And when it comes to taking action, Sincero wants us to know that done is better than perfect, and in order to complete something big, always chunk out assignments and to-dos in little segments and then, delegate or die. If you want to grow your business, you have to get some help — so figure out the tasks you aren’t good at or don’t like doing and pass them off to someone else. It’s possible.
Moving on, Sincero encourages us to be decisive, instead of spending so much time in indecision (ohhh boy, this one hits home for me), and she also says that the most common trait among successful people is that they make decisions quickly, because indecision is torture. But you don’t have to always be right, because failure is okay. For instance, an example Sincero gave is this: Steven Spielberg was rejected from film school three times, and he turned out okay. So, let’s remember that, “the only failure is quitting, the rest is information.” And when it comes to decisions, go big. Because if you up-level what you desire, it will become available to you.
Here are the questions she says you should ask yourself when making a decision:
- Is this something I want to be, do or have?
- Is this going to take me in the direction I want to go (not should go)?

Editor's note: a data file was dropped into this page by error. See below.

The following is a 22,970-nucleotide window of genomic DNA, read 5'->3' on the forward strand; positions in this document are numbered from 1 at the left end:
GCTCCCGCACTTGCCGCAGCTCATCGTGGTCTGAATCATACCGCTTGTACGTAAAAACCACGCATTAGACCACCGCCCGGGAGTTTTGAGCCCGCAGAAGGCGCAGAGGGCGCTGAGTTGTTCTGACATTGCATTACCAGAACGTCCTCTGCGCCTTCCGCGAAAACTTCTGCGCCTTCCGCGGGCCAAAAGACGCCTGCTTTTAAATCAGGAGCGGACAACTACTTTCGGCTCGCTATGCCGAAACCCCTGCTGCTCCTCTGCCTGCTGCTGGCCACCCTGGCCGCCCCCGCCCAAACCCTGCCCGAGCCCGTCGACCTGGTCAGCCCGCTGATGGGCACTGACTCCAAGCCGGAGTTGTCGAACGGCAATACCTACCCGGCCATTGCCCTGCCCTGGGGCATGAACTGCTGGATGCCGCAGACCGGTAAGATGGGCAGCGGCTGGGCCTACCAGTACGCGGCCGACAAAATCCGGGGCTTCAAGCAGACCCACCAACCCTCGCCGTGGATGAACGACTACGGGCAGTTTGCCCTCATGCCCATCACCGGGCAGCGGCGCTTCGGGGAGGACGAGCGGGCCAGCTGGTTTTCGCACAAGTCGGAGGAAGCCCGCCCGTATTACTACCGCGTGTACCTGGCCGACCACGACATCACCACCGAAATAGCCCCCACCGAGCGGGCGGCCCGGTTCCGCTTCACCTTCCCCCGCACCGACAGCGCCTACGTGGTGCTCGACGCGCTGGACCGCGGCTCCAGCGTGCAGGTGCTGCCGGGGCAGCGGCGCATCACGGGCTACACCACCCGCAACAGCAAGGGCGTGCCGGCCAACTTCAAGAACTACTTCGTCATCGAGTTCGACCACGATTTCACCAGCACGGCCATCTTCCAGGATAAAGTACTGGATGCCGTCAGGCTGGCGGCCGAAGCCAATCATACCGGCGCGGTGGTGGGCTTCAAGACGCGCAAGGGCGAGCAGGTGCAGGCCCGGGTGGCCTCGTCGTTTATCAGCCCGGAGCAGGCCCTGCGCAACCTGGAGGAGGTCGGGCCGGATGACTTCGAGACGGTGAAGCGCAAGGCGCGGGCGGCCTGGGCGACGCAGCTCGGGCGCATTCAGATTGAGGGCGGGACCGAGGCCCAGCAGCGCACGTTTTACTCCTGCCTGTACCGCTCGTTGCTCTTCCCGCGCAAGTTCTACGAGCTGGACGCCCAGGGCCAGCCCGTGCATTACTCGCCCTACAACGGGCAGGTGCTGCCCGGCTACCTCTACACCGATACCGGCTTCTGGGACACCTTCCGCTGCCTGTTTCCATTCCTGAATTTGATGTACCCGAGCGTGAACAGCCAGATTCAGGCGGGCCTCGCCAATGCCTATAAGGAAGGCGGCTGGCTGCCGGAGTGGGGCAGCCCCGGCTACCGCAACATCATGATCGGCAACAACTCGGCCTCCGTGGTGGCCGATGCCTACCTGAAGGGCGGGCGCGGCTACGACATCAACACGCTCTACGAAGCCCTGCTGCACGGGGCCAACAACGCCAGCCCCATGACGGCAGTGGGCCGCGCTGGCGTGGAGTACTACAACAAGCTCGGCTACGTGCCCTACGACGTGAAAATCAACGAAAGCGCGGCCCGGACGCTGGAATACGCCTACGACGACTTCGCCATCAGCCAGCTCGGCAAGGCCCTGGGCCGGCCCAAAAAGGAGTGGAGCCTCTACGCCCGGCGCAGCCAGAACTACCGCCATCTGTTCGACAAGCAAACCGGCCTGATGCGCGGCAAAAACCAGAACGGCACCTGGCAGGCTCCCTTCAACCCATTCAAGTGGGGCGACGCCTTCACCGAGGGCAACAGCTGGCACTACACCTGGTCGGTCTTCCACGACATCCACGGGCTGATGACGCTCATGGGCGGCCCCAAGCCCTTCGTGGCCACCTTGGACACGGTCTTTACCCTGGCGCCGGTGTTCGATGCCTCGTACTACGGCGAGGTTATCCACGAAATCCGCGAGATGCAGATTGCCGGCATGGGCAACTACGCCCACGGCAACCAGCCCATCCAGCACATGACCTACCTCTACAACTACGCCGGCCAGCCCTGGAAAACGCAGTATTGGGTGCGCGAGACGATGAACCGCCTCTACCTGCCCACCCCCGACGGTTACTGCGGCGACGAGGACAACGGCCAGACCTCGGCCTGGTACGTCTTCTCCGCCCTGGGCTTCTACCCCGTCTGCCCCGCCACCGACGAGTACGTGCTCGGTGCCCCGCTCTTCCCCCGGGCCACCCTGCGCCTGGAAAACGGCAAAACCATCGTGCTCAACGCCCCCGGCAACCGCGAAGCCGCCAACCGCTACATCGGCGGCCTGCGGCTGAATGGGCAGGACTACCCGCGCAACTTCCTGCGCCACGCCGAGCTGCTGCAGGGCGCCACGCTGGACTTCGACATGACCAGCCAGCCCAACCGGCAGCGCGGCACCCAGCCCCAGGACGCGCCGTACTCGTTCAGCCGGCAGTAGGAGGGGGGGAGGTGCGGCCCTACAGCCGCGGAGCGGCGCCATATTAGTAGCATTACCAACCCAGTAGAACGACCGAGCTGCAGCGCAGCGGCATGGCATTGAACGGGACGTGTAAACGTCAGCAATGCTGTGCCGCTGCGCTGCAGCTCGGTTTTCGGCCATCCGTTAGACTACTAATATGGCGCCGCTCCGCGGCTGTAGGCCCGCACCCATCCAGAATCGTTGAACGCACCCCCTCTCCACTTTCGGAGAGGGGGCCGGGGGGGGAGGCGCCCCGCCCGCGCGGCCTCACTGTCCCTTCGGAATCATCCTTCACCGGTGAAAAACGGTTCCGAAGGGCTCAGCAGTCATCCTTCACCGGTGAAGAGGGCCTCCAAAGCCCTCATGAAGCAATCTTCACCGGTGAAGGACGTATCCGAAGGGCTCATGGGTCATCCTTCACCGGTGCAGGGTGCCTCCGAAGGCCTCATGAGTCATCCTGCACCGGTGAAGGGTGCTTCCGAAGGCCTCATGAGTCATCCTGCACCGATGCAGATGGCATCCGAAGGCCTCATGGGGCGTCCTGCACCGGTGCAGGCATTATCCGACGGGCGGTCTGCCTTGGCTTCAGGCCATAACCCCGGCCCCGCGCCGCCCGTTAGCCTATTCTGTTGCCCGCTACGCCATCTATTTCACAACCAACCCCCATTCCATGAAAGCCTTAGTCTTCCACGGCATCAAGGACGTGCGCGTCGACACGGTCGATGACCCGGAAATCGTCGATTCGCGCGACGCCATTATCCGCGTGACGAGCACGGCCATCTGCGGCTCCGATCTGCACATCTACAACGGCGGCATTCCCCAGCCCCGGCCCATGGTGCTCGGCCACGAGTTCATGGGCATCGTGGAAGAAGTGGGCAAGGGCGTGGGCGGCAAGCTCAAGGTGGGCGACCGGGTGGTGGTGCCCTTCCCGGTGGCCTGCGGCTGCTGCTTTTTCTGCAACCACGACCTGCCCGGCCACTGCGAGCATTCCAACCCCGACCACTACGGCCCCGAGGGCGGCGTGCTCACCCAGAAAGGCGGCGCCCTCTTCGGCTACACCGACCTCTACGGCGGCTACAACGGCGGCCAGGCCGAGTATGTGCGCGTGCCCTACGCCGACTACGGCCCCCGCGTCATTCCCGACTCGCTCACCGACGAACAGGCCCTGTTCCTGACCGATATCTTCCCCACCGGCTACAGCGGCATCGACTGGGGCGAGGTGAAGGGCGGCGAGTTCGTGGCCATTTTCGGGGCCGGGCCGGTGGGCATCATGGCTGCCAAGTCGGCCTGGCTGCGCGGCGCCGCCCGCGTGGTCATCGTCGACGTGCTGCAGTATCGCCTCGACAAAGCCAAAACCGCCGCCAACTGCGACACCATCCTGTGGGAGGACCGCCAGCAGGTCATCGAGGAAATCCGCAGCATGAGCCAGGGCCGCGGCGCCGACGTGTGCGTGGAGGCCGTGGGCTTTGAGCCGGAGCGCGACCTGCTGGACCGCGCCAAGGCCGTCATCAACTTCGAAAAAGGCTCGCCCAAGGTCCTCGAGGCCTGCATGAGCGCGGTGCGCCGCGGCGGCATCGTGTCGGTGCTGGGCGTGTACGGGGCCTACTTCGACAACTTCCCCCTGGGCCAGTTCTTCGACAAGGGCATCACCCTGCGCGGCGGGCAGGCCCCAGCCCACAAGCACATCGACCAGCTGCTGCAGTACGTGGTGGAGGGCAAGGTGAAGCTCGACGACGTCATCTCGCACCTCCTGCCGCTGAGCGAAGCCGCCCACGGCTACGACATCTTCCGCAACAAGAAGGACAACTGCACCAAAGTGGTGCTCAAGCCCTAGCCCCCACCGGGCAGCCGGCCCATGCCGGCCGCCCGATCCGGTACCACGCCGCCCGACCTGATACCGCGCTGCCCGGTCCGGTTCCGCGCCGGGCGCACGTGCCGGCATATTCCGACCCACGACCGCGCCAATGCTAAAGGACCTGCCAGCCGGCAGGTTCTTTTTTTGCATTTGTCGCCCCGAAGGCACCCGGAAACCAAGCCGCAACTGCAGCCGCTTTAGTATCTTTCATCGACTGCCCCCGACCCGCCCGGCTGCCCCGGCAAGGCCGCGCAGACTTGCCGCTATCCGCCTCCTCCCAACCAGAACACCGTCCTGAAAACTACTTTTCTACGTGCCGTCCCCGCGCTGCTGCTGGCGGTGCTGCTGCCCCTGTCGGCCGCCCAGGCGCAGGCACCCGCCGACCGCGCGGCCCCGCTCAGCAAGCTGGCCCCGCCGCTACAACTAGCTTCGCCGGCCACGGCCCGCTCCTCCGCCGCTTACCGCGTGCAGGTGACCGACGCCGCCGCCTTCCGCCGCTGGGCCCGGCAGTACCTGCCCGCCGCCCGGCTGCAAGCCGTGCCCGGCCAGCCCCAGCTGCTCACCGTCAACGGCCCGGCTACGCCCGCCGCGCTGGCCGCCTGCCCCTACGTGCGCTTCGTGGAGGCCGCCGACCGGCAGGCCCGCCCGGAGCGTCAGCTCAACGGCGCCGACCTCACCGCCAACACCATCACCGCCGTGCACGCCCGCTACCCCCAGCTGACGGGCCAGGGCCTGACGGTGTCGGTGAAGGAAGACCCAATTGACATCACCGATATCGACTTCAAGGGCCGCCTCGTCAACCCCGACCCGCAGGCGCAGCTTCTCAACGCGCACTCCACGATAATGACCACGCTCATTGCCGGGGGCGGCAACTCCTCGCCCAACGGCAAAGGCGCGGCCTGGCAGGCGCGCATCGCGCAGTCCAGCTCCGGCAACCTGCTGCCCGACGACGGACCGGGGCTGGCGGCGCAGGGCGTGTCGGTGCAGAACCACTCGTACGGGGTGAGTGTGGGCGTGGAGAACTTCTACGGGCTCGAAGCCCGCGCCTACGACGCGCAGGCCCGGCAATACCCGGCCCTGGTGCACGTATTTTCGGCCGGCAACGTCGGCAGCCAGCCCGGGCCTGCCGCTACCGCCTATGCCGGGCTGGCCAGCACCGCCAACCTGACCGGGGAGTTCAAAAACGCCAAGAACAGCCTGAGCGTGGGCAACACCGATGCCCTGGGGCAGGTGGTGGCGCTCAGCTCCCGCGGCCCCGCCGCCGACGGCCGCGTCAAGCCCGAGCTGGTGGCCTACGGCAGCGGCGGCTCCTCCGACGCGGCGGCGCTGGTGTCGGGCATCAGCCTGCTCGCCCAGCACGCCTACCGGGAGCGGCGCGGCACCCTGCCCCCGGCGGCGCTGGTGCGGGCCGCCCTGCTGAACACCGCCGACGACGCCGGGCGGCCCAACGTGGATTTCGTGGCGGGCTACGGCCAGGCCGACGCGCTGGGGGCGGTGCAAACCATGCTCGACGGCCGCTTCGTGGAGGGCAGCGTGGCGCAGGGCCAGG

- Is this going to screw over anybody else in the process?
Simple stuff, right?
Sincero finishes up the book by talking about money and how it’s totally okay to go after it. She recommends creating a detailed plan on how much money you want and then manifesting it, always knowing that the more money you have, the more money you can give back too.
Pros of the book
The pull-out quotes.
The pull-out quotes in this book could basically make up my Pinterest vision board for my life for entirety, and I like that (okay, truth, I don’t have a vision board, even though Sincero suggests creating one).
Not only is Sincero straight shooting, but she’s got a way with words. I also like that the pull-out quotes visually stand out, so you can go back and find them quickly and soak them in. And she’s pretty darn funny, with some raunch too. (There are a few things I wouldn’t repeat on the blog, but I sure did laugh at them.)
Here are some of my favorite quotes …
- “Growth ain’t for weenies, but it’s nowhere near as painful as living the life you’re living right now if you’re not really going for it.”